Sources and the Characteristics Particular to their Genre

We compare sources with each other because they both have things in common and differences. If we relate these to each other in our analysis, the issue that we are examining can usually be better understood, and in a more nuanced way, from an 'overarching' or 'superordinate perspective'. (Film: Comparative European History).
Hans Werner Goetz distinguished four possible starting points for a comparison of sources , die für den Historiker jeweils andere Konsequenzen mit sich bringen.
Let's apply the method of comparison by confronting the depiction of Henry's trip to Canossa in the Augsburg Year-Books once again with the depiction in the Chronicle of Lampert.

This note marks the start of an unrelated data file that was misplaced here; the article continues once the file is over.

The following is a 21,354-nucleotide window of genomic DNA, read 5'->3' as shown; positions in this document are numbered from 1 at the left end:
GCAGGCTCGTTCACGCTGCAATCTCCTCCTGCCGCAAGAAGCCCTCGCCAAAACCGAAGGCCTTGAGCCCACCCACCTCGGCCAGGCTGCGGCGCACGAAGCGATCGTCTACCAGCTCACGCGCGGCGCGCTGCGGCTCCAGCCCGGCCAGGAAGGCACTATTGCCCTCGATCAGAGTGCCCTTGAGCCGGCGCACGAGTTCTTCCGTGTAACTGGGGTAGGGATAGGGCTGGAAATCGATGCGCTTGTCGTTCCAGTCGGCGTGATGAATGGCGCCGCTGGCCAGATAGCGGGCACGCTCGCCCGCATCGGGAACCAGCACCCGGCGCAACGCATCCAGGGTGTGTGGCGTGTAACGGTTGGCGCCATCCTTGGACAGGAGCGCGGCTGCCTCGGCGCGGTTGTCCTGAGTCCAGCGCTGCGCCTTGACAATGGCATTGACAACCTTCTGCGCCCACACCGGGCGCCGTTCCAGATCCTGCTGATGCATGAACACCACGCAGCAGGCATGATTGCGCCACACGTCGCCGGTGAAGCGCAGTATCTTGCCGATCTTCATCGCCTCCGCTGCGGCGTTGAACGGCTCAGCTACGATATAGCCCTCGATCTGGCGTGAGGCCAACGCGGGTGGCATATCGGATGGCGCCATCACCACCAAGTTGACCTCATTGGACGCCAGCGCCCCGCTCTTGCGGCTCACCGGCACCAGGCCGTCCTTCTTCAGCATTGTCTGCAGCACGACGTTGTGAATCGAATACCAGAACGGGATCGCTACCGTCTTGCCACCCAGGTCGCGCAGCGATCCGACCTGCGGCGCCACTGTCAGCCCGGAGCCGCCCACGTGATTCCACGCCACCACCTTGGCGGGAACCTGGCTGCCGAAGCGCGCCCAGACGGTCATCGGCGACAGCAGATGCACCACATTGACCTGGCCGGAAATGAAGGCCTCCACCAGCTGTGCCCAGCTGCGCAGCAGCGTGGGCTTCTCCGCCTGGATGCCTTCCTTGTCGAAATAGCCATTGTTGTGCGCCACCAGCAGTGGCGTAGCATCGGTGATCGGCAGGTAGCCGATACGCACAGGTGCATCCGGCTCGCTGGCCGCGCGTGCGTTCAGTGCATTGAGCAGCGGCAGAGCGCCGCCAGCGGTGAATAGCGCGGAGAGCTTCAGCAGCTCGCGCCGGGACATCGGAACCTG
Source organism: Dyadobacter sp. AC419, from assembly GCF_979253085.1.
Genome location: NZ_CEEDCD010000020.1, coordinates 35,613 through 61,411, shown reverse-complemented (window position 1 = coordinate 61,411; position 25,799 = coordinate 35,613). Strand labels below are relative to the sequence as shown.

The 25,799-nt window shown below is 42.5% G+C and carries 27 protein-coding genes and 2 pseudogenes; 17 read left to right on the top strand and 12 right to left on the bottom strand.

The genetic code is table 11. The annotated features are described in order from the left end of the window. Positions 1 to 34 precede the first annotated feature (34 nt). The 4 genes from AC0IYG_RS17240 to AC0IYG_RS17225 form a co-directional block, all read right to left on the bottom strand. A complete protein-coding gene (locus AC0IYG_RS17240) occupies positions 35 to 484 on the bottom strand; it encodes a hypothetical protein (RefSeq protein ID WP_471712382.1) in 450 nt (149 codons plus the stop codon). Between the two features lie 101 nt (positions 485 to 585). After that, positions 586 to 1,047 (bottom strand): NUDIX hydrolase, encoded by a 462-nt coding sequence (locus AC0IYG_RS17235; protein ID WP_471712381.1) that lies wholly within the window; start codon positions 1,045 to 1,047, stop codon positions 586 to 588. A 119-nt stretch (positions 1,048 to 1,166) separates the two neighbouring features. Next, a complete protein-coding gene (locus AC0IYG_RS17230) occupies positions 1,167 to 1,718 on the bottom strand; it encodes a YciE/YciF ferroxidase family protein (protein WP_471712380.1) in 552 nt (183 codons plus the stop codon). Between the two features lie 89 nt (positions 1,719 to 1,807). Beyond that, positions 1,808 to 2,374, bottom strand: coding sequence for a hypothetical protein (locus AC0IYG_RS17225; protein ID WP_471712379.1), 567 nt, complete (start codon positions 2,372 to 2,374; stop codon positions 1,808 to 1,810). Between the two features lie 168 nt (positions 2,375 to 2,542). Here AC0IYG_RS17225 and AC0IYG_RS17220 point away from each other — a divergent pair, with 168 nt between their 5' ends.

According to Lampert's version, which is considered by scholars to be that of an opponent of the king, Henry was received with honour in Italy before the events at Canossa. The passage in the Year-Books that refers to Henry's reception might not refer at all to his reception by the pope, but of his reception by the princes - a further argument to separate the sentence into two parts. The depictions in these two sources seem at first glance to contradict each other. But these two sources might actually be able to help explain each other.